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After a year of war in Ukraine, all signs point to more misery with no end in sight

  • By Scott Neuman/NPR

Nearly a year since Russian forces rolled into Ukraine, there are no real signs of a way out of the conflict. Neither side appears primed for an outright military victory, and progress at the negotiating table seems just as unlikely.

Neither side has released figures lately, but analysts estimate that about 200,000 Russian troops have been killed or wounded in the war so far. By comparison, Ukraine has seen some 100,000 killed or wounded in action, and 30,000 civilian deaths.

Meanwhile, neither Russian leader Vladimir Putin nor Ukrainian President Volodymyr Zelenskyy shows any signs of backing down and abandoning one of the largest military conflicts since the end of World War II. For the civilians caught in the crossfire, that means the bloodshed and suffering brought on by the war has no discernible end.

“Animosity between Russia and Ukraine could sustain this conflict for a long time,” says Samuel Charap, a senior political scientist at the Rand Corp.

Within days of its initial assault one year ago this Friday, Russia’s apparent strategy of a swift capture of Kyiv and toppling of Zelenskyy’s government came face to face with an inconvenient reality: Ukrainian resistance was much stronger than anticipated, thanks in part to years of Western training and arms. Moscow’s forces were unequal to the task. A 40-mile-long stalled Russian convoy along a main highway leading into the capital became symbolic of the Kremlin’s military failure.

Russia then shifted its offensive to the south, where its forces captured the city of Mariupol after a devastating siege in an effort to secure a corridor along the Black Sea coast linking the Crimean peninsula and the Donbas region, areas Moscow invaded and annexed in 2014.

By late summer and into the fall, however, Ukrainian forces had struck back in a dramatic counteroffensive, routing Russian forces from parts of the south and east and liberating the key city of Kherson.

Since then, neither side has been able to make substantive advances. Russia has kept up pressure by using missiles and drones to target Ukraine’s cities and infrastructure. It has also engaged in a months-long campaign to capture the eastern city of Bakhmut, but that has made little difference on the tactical map. Last week, NATO Secretary-General Jens Stoltenberg said that an anticipated Russian spring offensive had already begun. Ukraine is also expected to mount a counteroffensive in the coming weeks.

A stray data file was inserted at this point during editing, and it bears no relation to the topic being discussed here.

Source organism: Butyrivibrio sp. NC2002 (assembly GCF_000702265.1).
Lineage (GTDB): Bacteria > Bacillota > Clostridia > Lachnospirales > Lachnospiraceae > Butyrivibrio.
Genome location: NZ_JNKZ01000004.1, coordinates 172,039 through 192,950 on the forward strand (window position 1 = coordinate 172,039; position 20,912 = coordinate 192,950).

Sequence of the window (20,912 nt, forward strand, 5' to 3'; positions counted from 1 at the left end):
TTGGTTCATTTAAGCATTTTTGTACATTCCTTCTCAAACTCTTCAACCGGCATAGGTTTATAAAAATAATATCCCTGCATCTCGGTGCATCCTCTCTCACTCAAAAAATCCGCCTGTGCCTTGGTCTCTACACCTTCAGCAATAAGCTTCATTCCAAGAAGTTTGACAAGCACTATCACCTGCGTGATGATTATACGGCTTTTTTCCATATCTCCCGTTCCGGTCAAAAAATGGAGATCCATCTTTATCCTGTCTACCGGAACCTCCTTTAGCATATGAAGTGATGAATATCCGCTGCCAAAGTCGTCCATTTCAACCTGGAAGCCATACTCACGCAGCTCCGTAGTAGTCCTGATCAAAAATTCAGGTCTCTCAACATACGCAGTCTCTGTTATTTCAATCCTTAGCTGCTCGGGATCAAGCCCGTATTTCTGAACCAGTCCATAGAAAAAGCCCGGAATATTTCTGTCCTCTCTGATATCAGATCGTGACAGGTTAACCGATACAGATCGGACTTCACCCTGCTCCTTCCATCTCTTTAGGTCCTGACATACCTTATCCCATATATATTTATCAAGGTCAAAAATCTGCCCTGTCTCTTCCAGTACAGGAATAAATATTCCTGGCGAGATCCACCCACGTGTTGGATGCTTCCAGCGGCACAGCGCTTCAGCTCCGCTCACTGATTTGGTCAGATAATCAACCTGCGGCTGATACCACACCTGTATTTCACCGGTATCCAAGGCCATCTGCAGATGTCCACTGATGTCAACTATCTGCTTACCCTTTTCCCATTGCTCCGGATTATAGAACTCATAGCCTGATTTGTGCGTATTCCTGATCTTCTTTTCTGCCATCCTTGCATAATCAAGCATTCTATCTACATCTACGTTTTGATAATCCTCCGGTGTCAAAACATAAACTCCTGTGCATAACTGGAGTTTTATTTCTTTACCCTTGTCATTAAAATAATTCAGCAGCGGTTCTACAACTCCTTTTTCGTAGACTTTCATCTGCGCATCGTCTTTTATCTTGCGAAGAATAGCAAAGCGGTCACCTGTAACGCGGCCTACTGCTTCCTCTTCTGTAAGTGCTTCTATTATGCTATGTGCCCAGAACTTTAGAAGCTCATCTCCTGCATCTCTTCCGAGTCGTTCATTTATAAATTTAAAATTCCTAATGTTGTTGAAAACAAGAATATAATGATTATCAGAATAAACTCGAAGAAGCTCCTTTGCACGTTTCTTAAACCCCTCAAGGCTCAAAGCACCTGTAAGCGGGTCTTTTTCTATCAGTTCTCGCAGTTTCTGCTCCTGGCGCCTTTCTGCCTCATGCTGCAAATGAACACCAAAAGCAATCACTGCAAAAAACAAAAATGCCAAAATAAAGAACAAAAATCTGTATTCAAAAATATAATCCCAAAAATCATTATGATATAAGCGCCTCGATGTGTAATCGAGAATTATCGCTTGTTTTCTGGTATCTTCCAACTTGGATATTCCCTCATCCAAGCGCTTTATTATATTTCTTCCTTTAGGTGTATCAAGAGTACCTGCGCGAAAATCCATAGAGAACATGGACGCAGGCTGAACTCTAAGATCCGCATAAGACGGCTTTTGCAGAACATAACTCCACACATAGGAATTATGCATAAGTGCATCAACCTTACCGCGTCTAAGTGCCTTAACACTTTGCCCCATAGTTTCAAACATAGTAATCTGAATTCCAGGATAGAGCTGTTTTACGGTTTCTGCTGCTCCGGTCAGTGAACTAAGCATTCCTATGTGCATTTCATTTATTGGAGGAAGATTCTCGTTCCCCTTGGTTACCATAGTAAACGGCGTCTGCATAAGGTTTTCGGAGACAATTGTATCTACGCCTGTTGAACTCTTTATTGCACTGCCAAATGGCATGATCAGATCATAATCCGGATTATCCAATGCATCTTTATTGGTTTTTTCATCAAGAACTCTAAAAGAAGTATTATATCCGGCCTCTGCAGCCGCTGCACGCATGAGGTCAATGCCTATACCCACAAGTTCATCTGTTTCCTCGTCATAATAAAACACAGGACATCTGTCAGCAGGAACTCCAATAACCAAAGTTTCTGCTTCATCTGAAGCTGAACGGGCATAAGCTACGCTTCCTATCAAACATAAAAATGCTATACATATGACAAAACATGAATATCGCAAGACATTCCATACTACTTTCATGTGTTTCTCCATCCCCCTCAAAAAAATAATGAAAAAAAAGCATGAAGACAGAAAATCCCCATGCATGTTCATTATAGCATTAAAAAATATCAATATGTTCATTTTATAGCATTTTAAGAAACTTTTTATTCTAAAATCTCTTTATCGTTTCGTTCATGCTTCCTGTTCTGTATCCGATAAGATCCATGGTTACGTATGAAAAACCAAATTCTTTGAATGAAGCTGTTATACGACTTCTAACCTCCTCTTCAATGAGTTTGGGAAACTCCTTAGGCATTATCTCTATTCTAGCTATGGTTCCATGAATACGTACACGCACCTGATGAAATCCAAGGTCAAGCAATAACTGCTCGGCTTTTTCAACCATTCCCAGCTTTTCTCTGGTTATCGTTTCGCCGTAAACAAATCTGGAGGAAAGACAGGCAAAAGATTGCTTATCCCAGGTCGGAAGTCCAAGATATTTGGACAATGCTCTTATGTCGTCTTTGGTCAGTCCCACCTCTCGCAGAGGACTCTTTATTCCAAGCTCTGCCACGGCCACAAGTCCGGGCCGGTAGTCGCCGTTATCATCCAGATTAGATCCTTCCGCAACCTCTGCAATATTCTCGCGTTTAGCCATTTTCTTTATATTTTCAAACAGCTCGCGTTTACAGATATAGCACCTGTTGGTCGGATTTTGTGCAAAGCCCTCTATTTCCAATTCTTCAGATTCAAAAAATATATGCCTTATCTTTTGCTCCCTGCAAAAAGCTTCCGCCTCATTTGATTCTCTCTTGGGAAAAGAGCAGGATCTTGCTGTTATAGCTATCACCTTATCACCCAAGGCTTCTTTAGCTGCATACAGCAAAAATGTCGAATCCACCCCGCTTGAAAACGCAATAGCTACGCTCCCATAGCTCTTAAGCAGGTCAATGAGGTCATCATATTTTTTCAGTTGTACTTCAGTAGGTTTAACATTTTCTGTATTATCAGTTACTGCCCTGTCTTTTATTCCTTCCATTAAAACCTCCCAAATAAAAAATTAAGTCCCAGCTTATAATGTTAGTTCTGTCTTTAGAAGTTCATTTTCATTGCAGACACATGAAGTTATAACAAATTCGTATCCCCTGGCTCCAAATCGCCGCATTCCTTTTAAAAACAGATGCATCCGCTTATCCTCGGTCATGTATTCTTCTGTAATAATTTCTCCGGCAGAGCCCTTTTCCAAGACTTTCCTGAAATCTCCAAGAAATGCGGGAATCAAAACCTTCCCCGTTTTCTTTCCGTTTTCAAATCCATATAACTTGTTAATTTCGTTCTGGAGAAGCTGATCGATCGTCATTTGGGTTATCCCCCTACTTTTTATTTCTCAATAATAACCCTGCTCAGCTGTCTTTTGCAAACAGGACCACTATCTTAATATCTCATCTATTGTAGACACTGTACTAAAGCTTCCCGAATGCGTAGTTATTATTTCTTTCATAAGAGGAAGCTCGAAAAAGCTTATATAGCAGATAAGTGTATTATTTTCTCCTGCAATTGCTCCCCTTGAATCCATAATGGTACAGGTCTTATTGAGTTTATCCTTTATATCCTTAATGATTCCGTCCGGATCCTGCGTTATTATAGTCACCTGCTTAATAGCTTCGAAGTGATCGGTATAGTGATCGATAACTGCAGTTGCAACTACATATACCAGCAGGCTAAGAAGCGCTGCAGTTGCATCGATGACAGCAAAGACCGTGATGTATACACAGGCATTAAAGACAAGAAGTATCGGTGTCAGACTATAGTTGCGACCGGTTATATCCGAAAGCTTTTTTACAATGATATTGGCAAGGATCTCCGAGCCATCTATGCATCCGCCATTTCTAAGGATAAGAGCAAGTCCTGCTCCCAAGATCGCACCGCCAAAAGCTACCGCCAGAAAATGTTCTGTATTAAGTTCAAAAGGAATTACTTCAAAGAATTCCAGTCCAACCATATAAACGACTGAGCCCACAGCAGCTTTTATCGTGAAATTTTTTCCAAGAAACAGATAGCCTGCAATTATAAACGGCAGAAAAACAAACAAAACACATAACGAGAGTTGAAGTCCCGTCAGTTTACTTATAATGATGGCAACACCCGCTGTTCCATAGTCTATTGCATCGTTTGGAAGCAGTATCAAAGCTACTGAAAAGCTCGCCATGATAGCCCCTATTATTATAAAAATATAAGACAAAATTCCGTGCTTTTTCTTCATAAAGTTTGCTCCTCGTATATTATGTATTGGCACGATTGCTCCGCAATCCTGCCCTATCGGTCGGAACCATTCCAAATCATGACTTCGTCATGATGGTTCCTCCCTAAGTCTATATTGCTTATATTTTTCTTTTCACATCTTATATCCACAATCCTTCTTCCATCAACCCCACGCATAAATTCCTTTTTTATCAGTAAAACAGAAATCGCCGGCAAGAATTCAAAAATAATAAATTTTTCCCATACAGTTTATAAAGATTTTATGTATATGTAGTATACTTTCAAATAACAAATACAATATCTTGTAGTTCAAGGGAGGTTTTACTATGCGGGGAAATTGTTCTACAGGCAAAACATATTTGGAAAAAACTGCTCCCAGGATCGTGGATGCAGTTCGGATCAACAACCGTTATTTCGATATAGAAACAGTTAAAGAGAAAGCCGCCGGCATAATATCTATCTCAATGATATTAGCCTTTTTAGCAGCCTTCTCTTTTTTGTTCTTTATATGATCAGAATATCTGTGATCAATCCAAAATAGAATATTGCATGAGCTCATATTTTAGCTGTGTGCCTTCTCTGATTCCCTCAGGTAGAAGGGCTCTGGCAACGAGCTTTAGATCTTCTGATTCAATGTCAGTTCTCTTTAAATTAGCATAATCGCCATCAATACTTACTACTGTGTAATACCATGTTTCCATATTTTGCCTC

A negotiated settlement is probably off the table

Analysts broadly agree that a diplomatic deal to end the conflict looks like a non-starter. Putin, already chagrined by his military’s poor performance in what he’s billed as a “special military operation,” cannot afford to be seen as backing out of a fight that he started and by his own estimates should have been able to easily win.

For Zelenskyy, the stakes are at least as high. A survey of Ukrainians in September showed they are steadfast in rejecting territorial concessions to Russia. “Any sort of cease-fire without Russian military defeat basically means regrouping,” says Mikhail Alexseev, a political science professor at San Diego State University whose research is currently focused on the war in Ukraine. That would result in “further attacks down the line,” he says.

Alexseev says Kyiv views any settlement that includes territorial concessions to Moscow as “an existential threat.”

“It’s difficult for Ukrainians to adopt a position that would sacrifice the territorial integrity of the country,” says Serhii Plokhy, a Harvard University professor of Ukrainian history.

Neither can Putin politically afford to sign a negotiated deal if it means giving up any territory, according to Vladislav Zubok, a history professor at the London School of Economics and Political Science.

“Putin staked his whole political career on the annexation of Crimea” and isn’t about to let it go easily, Zubok says.

A total military victory seems unlikely for either side

A military solution looks just as unlikely, despite seemingly spectacular gains by Ukraine on the battlefield resulting in heavy losses of Russian soldiers and armor.

Kyiv may be feeling confident about a successful counteroffensive that retook large swaths of territory — a stunning blitz to win back the cities of Kharkiv and Kherson. However, there are no easy victories on the horizon for either side, Charap says.

“I don’t think [Ukraine has] the ability to completely eliminate the Russian military’s capacity to pose a threat to their country,” he says.